Oyster Farmer Steven Schnee has always loved the water.
“I’ve been boating all my life,” he said.
It started at a childhood day camp, where he first learned to sail. After a 40-year career in media, he returned to the water and started Founders Oyster Farm, which supplies oysters to many of the North Fork’s most popular restaurants.
Now, Schnee is offering a new way to enjoy these local oysters. In two weeks, he will be leading the first of many private cruises on The Half Shell — a 31-foot Chris Craft Yacht from 1936.
Passengers on board can choose from several sightseeing destinations on the North Fork, including a private oyster tasting above Schnee’s local oyster farm.
Located about a half mile off Founders Landing Beach, Schnee’s underwater farmland is marked by buoys. There, passengers can pop open some complimentary bubbly and learn how to shuck oysters.
“People are really curious about how oysters are grown and how oysters are harvested,” he said. “I could answer those questions and give a little oyster 101.”
To Schnee, The Half Shell is as much of a rescue project as it is a new business venture.
While most modern boats are made of fiber-reinforced plastic, the 1936 yacht is wooden — a modern-day rarity and a symbol of the North Fork’s maritime culture.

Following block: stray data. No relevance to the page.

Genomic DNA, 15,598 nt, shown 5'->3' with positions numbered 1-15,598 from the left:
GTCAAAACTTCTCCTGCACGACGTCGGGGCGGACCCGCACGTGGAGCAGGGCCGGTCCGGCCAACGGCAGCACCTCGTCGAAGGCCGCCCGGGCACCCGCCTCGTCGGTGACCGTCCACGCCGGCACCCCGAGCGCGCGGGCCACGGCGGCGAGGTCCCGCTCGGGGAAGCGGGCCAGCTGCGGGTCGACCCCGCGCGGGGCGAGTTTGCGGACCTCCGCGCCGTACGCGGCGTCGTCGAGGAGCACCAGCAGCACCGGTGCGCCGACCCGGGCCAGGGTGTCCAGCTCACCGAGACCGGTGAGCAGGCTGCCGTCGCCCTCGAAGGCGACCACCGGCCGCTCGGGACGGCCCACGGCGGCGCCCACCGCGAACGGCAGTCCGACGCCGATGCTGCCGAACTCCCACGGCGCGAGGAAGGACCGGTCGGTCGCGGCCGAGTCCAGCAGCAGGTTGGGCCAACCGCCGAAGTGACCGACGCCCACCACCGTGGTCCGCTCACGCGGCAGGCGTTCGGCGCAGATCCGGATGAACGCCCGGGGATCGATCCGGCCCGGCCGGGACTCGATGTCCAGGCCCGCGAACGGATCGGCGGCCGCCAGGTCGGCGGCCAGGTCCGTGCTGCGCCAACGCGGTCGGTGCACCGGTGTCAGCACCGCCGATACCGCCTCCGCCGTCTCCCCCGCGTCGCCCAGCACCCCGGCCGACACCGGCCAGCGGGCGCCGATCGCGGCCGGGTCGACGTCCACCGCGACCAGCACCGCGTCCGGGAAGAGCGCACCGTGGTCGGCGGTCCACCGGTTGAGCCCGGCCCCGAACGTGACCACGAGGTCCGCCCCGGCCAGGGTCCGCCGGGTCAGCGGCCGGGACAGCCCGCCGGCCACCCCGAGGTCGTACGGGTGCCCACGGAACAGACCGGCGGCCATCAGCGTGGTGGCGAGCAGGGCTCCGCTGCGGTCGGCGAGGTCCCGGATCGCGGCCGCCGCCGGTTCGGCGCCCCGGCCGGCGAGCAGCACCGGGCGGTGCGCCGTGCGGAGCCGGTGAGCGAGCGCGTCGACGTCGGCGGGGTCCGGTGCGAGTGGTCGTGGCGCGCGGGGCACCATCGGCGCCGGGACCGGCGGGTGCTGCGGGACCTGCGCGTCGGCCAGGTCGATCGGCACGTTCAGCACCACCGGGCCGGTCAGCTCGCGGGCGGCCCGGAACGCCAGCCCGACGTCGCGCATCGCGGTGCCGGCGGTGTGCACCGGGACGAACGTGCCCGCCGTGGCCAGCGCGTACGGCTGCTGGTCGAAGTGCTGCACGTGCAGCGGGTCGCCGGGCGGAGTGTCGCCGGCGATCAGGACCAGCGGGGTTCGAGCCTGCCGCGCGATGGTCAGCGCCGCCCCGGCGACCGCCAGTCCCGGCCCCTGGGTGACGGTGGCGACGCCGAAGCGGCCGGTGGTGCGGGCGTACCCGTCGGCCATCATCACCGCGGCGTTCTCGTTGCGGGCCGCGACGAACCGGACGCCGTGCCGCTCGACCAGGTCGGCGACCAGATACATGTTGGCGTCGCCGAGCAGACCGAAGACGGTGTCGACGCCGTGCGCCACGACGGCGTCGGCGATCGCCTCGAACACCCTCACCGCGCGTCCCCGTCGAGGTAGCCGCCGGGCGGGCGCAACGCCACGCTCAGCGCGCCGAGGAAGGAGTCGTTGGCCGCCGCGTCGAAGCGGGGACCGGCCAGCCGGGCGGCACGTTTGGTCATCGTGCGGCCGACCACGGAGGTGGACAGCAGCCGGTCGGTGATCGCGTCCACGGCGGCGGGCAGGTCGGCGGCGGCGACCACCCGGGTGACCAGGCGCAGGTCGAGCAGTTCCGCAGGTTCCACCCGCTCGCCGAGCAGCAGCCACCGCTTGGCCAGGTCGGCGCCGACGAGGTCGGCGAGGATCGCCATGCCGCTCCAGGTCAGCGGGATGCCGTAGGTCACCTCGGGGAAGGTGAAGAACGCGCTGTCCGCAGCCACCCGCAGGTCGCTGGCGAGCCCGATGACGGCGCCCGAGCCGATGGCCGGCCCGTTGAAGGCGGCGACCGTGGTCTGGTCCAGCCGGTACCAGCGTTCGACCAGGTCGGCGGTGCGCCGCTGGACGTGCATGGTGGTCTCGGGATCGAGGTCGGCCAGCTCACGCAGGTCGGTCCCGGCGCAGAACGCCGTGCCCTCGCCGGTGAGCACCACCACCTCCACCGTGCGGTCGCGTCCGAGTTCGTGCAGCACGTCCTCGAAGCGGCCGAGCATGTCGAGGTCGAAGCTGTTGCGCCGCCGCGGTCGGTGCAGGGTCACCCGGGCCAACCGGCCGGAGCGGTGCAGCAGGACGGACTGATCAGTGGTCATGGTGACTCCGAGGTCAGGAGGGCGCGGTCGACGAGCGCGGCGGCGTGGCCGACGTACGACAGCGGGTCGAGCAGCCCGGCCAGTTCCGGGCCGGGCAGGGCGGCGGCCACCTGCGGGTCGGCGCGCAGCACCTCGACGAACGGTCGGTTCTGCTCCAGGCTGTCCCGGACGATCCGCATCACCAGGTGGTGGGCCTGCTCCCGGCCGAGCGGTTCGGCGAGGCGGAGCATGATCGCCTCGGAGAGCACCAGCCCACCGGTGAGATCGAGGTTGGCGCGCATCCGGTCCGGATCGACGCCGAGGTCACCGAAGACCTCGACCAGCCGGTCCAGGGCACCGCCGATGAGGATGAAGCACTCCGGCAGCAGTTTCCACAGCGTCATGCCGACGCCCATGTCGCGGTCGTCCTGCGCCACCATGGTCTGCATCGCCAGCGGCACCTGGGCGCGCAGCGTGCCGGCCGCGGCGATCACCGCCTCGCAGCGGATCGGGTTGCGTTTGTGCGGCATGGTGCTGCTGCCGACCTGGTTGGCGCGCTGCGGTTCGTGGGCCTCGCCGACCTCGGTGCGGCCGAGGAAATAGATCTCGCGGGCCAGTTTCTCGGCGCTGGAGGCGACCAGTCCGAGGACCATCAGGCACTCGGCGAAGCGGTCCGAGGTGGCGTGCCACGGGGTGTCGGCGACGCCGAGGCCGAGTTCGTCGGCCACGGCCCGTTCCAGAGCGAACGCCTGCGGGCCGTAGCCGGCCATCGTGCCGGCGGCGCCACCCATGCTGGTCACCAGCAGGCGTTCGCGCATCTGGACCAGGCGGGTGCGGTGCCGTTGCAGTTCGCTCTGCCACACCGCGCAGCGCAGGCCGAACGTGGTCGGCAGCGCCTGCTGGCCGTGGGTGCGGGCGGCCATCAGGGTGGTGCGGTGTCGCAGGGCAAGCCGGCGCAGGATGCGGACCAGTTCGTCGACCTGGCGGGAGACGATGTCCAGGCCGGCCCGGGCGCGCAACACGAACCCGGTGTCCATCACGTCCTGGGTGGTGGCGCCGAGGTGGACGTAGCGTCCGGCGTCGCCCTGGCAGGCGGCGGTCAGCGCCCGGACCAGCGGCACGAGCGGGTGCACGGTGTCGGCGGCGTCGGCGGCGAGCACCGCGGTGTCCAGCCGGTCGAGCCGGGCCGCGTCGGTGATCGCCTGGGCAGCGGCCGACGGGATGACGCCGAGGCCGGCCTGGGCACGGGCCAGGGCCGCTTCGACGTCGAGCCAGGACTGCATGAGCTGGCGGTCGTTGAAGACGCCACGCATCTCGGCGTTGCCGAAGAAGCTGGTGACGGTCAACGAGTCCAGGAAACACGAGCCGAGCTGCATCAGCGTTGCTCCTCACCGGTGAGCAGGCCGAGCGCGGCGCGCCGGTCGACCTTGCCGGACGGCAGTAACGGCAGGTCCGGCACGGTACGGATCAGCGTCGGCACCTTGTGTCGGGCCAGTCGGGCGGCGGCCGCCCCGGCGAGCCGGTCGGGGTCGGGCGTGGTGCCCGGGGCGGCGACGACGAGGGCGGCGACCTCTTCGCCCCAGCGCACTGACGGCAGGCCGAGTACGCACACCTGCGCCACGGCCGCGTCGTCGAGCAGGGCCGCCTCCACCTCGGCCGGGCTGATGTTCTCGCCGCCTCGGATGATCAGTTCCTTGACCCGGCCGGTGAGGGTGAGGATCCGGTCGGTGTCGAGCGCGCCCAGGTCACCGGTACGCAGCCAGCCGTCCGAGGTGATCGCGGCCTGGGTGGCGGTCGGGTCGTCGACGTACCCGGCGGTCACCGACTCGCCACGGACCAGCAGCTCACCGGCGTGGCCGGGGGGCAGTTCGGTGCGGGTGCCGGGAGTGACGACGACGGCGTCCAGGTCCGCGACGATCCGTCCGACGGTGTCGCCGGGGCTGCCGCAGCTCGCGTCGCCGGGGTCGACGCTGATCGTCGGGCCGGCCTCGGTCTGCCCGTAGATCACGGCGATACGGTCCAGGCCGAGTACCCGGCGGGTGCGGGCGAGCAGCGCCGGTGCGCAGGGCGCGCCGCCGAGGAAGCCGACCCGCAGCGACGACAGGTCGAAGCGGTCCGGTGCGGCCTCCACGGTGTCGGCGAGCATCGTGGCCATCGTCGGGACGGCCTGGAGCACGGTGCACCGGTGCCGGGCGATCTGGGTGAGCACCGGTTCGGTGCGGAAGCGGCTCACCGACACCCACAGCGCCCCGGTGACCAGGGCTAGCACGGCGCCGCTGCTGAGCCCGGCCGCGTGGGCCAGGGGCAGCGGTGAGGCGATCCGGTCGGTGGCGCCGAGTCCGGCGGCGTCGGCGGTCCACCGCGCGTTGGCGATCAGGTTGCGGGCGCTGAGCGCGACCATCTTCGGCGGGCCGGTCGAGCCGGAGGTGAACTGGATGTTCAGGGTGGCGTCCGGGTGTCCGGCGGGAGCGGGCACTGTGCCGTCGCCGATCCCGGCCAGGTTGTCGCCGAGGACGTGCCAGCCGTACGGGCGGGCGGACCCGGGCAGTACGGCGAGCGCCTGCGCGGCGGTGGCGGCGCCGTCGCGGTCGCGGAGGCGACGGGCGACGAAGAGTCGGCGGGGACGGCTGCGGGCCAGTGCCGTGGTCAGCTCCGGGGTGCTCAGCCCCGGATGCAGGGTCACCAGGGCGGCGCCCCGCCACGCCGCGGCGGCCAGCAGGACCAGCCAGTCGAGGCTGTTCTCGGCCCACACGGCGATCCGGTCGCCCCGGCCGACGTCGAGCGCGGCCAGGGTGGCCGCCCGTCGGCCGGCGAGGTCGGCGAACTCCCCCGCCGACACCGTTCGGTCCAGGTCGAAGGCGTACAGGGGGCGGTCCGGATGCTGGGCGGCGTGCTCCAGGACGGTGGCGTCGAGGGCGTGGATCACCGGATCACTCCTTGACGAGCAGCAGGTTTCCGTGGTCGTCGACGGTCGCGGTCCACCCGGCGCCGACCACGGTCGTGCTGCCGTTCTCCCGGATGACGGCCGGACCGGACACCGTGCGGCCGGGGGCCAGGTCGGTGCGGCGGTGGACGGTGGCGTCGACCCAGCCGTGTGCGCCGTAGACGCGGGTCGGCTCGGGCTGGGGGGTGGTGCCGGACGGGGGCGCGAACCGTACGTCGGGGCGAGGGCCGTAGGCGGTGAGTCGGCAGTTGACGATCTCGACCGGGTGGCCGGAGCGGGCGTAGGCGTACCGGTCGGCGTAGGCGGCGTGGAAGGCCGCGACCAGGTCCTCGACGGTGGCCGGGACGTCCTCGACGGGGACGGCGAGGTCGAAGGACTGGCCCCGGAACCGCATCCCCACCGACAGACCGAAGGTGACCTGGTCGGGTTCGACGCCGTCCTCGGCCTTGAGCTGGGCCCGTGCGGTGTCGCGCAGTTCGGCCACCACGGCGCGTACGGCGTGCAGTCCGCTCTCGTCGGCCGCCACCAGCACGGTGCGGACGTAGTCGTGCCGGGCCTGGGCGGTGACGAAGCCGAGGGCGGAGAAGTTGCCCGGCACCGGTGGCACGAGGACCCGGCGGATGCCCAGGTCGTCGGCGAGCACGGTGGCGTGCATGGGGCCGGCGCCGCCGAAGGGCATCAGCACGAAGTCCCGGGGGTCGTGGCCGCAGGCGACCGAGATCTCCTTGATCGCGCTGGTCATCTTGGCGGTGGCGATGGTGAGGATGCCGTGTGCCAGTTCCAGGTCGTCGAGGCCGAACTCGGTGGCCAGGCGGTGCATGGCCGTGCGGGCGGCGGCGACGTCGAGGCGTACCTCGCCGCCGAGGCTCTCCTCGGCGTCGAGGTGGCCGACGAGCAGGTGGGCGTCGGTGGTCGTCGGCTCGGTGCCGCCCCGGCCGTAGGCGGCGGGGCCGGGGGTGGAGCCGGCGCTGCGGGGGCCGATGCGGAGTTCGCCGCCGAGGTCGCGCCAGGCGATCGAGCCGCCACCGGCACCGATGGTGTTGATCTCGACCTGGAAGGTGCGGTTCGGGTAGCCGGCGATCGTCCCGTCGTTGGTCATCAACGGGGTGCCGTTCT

“It’s a piece of history you just don’t want to see die,” he said.
During the early to mid-19th century, Greenport was a major whaling and ship-building port. More than 500 registered vessels were created at Greenport shipyards in the 20 years spanning 1830 to 1850, according to the East End Seaport Museum. The village was also headquarters for the offshore Picket Patrol, a group of donated wooden sailboats that helped the US Navy during World War II.
‘It’s a way of immersing yourself a little bit more with the maritime history of the region.’Stephen Schnee
Schnee’s wooden yacht was built in Michigan and purchased by a family from Amityville. For three generations, it remained in that lineage and cruised the Great South Bay.
“It actually was in better shape than I had expected it to be,” said Schnee, who took on the project after spotting the yacht at The Boatyard at Founders Landing. “The engine runs like a clock — a Timex, not a Rolex, but it runs, you know.”
For Schnee, The Half Shell was a labor of love. Over a span of six months, he spent roughly six hours a day, seven days a week, restoring it.
Several features of the yacht — like its cabinets — are original. Others, like the icebox, bathroom and safety equipment, have been modernized.
Schnee is offering both daytime and sunset cruises for up to six people that can be booked for either two or four hours. A two-hour tour costs $875 plus gratuity, while a four-hour session costs $1,475 plus gratuity.
“It’s a way of immersing yourself a little bit more with the maritime history of the region,” said Schnee, who hopes that his background as an oyster farmer and the historic yacht will create a unique experience for his passengers.
For those who prefer to have their oysters on land, they can find Founders Oyster Farm oysters at a contactless stand along Founders Path in Southold. Schnee can also be spotted shucking oysters every Saturday at Pindar Vineyards in Peconic.